Chester Hanks (aka “Chet Haze”), son of Tom and semi-pro rapper, made news recently with a strident defense of his right, as a white hip-hop fan, to say the word “nigga.” His argument is basically that this word is a integral part of hip-hop culture, often signifying “camaraderie and love.” Whether you agree or not, it’s clear that Haze has a deep emotional connection to this term. As someone who studies language for a living, I’m well aware of the problems associated with (mis)appropriation and license. Still, I think it’s useful to take a closer look at what feeds this connection.
Though its origin is almost certainly apocryphal, there’s a distinction floating around online, supposed made by Tupac, between the meaning of the words “nigger” and “nigga.” The former, Tupac says, is a black man with “a slavery chain” around his neck. The latter is a black man with a gold chain around his neck. This distinction, I think, neatly encapsulates the affective power inherent in the word “nigga.” This word implies a certain movement—from oppression to self-expression, from poverty to wealth, from weakness to power. It represents the speaker seizing control of the way he or she (but usually he) is defined. In short, there’s symbolic agency inherent in this word. In light of that, we can see why some outside the black community are so eager to appropriate it.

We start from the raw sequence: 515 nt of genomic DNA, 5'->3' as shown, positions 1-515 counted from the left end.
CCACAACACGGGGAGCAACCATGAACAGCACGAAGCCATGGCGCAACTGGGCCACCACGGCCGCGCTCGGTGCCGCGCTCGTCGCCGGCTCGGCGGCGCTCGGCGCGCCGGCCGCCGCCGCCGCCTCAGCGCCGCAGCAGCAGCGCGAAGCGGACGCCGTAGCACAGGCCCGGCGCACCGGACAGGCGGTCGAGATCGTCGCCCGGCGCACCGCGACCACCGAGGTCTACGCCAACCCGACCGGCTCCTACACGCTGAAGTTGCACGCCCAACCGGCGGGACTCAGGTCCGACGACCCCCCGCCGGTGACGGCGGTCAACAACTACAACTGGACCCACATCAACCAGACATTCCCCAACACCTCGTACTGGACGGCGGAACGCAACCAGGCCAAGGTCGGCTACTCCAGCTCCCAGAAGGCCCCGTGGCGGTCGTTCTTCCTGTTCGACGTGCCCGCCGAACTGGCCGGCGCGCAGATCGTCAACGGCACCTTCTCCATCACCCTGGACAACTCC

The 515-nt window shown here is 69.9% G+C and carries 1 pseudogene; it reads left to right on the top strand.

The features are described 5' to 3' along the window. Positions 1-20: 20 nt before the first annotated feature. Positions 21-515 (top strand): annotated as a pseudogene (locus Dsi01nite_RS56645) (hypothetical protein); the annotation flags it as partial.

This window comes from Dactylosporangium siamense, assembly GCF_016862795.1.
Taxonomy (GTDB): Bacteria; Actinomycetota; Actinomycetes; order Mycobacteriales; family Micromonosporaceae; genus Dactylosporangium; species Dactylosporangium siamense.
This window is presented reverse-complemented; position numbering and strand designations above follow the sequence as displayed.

As Haze indicates, there’s also a sense of soldiery—both racial and economic—implied by the term. In saying, “my nigga” or “niggaz like us,” one is basically saying something along the lines of “fellow resistance fighters.” I know of no other English term that has the same semantic resonance.
So could this term become widespread among white language users without losing its power? I don’t know. At the least I suspect its force would be diluted. This is perhaps one reason why many African Americans are so adamantly opposed to what seems like benign white appropriation. Mindful of this, perhaps it’s best that Mr. Haze take Ben Westoff‘s advice and start using “ninja” instead.